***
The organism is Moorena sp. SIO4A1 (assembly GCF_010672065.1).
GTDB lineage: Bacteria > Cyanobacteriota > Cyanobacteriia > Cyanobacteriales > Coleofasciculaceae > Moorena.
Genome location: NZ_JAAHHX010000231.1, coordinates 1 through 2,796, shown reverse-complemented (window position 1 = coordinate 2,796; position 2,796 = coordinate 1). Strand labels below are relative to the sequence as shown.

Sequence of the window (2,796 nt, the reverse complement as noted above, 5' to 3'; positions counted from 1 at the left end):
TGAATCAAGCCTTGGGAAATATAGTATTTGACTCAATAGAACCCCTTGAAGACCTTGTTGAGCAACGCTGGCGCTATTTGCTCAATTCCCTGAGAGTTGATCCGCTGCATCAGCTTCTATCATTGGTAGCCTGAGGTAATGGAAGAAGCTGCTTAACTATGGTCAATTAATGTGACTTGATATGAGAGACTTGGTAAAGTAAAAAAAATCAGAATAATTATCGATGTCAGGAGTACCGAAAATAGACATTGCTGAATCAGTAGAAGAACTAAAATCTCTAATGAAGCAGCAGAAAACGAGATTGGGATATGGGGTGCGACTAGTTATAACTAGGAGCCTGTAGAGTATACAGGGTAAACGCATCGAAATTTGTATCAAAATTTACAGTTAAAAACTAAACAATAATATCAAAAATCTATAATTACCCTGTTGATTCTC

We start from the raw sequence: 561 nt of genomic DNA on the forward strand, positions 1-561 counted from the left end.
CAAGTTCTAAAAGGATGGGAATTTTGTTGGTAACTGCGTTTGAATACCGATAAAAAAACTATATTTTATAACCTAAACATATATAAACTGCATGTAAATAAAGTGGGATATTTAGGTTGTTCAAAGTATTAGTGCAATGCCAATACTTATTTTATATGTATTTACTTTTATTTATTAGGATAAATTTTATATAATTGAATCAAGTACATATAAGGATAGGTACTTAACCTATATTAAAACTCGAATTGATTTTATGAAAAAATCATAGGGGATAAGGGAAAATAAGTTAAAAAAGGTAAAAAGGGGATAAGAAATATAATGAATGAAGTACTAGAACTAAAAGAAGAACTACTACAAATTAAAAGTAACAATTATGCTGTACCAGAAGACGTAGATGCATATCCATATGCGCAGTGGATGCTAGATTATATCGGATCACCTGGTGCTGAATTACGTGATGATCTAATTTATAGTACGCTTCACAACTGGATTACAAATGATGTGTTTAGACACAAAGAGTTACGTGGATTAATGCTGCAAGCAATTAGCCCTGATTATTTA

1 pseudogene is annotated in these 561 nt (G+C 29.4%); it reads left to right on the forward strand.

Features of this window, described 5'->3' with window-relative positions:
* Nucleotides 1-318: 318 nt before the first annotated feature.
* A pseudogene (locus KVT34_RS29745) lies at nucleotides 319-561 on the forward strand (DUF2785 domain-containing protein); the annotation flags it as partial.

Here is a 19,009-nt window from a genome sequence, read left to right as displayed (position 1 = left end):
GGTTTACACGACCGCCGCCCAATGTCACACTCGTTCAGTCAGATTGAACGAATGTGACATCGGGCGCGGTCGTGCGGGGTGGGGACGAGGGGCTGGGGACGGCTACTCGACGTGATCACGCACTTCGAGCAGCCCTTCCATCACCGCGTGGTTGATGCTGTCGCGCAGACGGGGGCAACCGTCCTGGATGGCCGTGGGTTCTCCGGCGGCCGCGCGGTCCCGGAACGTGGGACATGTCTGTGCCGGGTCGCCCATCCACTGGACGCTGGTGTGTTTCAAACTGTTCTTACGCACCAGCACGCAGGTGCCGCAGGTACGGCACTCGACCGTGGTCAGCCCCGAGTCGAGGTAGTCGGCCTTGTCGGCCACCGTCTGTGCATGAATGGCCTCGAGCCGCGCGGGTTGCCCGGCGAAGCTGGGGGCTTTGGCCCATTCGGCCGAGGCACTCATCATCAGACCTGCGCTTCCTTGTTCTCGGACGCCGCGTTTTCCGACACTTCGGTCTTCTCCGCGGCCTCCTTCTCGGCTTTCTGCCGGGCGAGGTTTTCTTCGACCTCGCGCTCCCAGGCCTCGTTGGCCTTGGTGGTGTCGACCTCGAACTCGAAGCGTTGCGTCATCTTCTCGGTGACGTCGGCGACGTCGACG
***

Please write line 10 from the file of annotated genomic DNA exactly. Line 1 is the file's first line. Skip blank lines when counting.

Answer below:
* Nucleotides 1-318: 318 nt before the first annotated feature.